The word CHN is placed in the challenge register 26 b, whence it is caused by the device driver 28 a to be read. The device driver then causes a response word, RN, to be computed, which is a predetermined function F1 of the current challenge word CHN, the current command word CON and all previous command words CO1 to CO(N−1), challenge words CH1 to CH(N−1) and response words R1 to R(N−1) since the computer system was booted, or since the device driver 28 a was loaded, or since the application 30 a was opened. In other words:
The device driver 28 a causes the computed response word RN to be placed in the response register 26 c, whence it is read by the hardwired logic 24. Also, the hardwired logic computes a validation word, VN, which is the same predetermined function F1 of the current challenge word CHN, the current command word CON and all previous command words CO1 to CO(N−1), challenge words CH1 to CH(N−1) and validation words V1 to V(N−1) since the computer system was booted, or since the device driver 28 a was loaded, or since the application 30 a was opened. In other words:
The hardwired logic 24 then compares the current validation and response words, VN and RN. It should be noted that, if system is operating correctly, the current validation and response words, VN and RN should be equal. If they are equal, the hardwired logic 24 executes the command specified by the current command word CON. However, if they are not equal, the hardwired logic 24 does not execute that command, but instead disables the transceiver 20 and places an error word in the status register 26 f. This inequality might arise because: the radio card 18 is malfunctioning; the device driver 28 a is malfunctioning; the device driver 28 a is incompatible with the radio card 18; or another device driver (for example device driver 28 b) or other software is interfering with the operation of the radio card 18 and its device driver 28 a. The error word is caused by the device driver 28 a to be read, and to be relayed to the application 30 a, which in turn causes the user to be advised of the error.
The ions F1, F2 should be ma de as complicated as is reasonably possible, while balancing this against the resulting complexity required for the hardwired logic 24. In a simple example, and in the case where M-bit words are employed:
In this case, the hardwired logic 24 requires only two registers for the long-term storage of the history of the transactions, storing Σ(CO1+CH1) and Σ(Cρ+CH1+V1). In order to make the functions more complex, features such a bit rotation and inversion may be employed.
The scheme described above makes it extremely unlikely that the correct response word RN will be placed in the response register 26 c unless the radio card 18 and the device driver 28 a are properly matched and the computer 10 is not interfering with the proper operation. In a malicious attempt to override the validation scheme described above, an observer could monitor the computer bus to attempt to record the sequence of I/O operations resulting from a command. This is difficult, but even if they succeeded it would not be possible to replay a previous transaction, because the response words change with each transaction. The code of the device driver 28 a could be disassembled. However, this requires a very serious reverse engineering effort, not casual hacking. To make this arbitrarily more awkward, the code of the device driver 28 a could be stored in the computer 10 in scrambled form, with the code being unscrambled every time it is loaded into memory.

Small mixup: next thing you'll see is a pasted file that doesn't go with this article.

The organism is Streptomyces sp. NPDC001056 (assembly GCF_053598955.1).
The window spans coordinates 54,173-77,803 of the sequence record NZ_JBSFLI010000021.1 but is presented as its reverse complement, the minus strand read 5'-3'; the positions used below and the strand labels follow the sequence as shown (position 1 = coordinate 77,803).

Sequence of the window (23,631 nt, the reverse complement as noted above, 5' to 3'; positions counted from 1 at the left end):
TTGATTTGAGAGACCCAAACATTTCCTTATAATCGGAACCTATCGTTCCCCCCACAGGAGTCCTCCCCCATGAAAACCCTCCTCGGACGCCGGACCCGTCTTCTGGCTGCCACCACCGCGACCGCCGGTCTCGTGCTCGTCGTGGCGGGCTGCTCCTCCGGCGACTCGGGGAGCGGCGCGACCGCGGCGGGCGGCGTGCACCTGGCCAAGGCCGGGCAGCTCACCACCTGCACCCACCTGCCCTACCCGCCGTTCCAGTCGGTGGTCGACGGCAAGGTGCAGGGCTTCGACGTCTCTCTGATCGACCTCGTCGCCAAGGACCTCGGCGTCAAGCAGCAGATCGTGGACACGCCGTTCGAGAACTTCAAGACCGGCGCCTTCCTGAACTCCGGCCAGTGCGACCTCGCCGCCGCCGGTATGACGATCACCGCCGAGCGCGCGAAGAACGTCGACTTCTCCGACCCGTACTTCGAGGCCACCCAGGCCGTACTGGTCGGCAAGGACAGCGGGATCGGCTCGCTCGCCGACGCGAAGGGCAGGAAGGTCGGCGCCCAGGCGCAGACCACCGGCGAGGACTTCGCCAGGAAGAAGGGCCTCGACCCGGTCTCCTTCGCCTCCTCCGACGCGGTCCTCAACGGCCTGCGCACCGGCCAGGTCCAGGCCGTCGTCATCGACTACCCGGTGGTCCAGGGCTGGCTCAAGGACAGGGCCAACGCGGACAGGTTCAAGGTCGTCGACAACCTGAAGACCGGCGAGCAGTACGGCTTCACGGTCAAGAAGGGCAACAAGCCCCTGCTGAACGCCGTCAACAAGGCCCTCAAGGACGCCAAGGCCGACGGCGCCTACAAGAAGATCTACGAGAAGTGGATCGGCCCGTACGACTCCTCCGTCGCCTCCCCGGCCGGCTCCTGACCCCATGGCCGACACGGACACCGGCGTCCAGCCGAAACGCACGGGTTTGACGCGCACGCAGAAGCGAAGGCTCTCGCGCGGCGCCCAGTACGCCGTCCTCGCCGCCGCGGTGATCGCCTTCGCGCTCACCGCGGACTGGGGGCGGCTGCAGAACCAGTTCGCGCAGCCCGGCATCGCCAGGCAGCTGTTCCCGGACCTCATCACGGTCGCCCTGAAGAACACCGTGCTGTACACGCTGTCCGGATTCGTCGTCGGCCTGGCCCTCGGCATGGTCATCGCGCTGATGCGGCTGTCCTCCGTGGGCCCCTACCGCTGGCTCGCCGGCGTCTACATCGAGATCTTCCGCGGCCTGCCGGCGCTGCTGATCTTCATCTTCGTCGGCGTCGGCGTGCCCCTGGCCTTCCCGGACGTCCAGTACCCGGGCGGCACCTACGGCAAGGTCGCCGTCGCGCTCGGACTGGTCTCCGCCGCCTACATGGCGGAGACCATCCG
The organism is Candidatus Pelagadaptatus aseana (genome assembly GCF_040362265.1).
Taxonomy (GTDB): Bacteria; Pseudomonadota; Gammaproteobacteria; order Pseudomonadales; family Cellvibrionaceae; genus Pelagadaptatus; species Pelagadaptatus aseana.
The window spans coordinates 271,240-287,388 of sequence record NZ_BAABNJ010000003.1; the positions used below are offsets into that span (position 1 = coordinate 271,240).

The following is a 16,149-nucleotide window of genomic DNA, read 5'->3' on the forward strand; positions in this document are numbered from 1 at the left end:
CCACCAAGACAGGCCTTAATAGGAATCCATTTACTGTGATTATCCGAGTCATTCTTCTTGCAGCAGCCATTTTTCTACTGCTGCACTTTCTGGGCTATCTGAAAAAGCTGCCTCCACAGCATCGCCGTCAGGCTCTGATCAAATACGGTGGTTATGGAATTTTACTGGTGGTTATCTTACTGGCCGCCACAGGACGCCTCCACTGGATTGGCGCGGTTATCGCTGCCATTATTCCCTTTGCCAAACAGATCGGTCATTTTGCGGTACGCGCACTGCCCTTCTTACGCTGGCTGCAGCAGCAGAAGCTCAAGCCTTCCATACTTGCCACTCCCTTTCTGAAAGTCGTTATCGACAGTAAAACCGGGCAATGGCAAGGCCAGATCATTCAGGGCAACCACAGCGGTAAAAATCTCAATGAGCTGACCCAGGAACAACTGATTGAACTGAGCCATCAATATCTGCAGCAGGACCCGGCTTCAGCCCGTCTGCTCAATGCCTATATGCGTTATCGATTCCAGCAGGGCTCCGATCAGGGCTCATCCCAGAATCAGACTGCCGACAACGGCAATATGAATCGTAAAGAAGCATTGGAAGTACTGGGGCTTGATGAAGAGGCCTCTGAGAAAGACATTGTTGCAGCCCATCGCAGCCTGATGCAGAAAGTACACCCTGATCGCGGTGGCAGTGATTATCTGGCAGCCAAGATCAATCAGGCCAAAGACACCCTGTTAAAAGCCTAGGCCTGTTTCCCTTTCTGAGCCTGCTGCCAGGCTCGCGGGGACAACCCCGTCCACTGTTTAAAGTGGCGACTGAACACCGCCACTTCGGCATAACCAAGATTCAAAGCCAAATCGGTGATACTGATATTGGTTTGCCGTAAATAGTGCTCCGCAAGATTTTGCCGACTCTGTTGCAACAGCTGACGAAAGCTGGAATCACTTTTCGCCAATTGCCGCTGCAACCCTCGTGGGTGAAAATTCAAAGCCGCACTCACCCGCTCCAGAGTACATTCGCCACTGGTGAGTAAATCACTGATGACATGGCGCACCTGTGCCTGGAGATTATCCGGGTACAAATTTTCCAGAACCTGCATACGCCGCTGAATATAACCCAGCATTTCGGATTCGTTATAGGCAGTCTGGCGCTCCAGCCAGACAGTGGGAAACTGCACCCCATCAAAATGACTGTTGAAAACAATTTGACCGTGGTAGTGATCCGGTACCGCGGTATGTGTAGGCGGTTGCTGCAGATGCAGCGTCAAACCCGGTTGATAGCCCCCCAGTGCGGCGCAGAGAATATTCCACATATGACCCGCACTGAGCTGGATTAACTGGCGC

It will be appreciated that many modifications and developments may be made to the embodiment described above. For example, the challenge word CH could be a random value, or the function F2 might be dependent only upon the current command word CON, and the function F1 might be dependent only upon the current challenge word CHN.
In the embodiment described above, the command, challenge and response words are placed in respective registers 26 a to 26 c. Alternatively, memory mapped I/O may be employed. Also, the radio card 18 has been shown as an internal card for the computer 10, but alternatively an external radio may be employed, connected to the computer 10 by a parallel port, serial port, SCSI interface or other interface.
The embodiment of the invention has been described above in the context of a computer having the architecture of a PC, but it will be appreciated that the invention is applicable to other forms of computer system.
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|U.S. Classification||714/50, 714/E11.178|
|International Classification||G06F13/00, G06F11/28|
|Oct 7, 1998||AS||Assignment|
Owner name: HEWLETT-PACKARD COMPANY, CALIFORNIA
Free format text: ASSIGNMENT OF ASSIGNORS INTEREST;ASSIGNOR:HEWLETT-PACKARD LIMITED;REEL/FRAME:009569/0566
Effective date: 19980917
|Jan 16, 2001||AS||Assignment|
|Dec 27, 2005||FPAY||Fee payment|
Year of fee payment: 4
|Dec 28, 2009||FPAY||Fee payment|
Year of fee payment: 8
|Sep 22, 2011||AS||Assignment|
Owner name: HEWLETT-PACKARD DEVELOPMENT COMPANY, L.P., TEXAS
Free format text: ASSIGNMENT OF ASSIGNORS INTEREST;ASSIGNOR:HEWLETT-PACKARD COMPANY;REEL/FRAME:026945/0699
Effective date: 20030131
|Jan 31, 2014||REMI||Maintenance fee reminder mailed|
|Jun 25, 2014||LAPS||Lapse for failure to pay maintenance fees|
|Aug 12, 2014||FP||Expired due to failure to pay maintenance fee|
Effective date: 20140625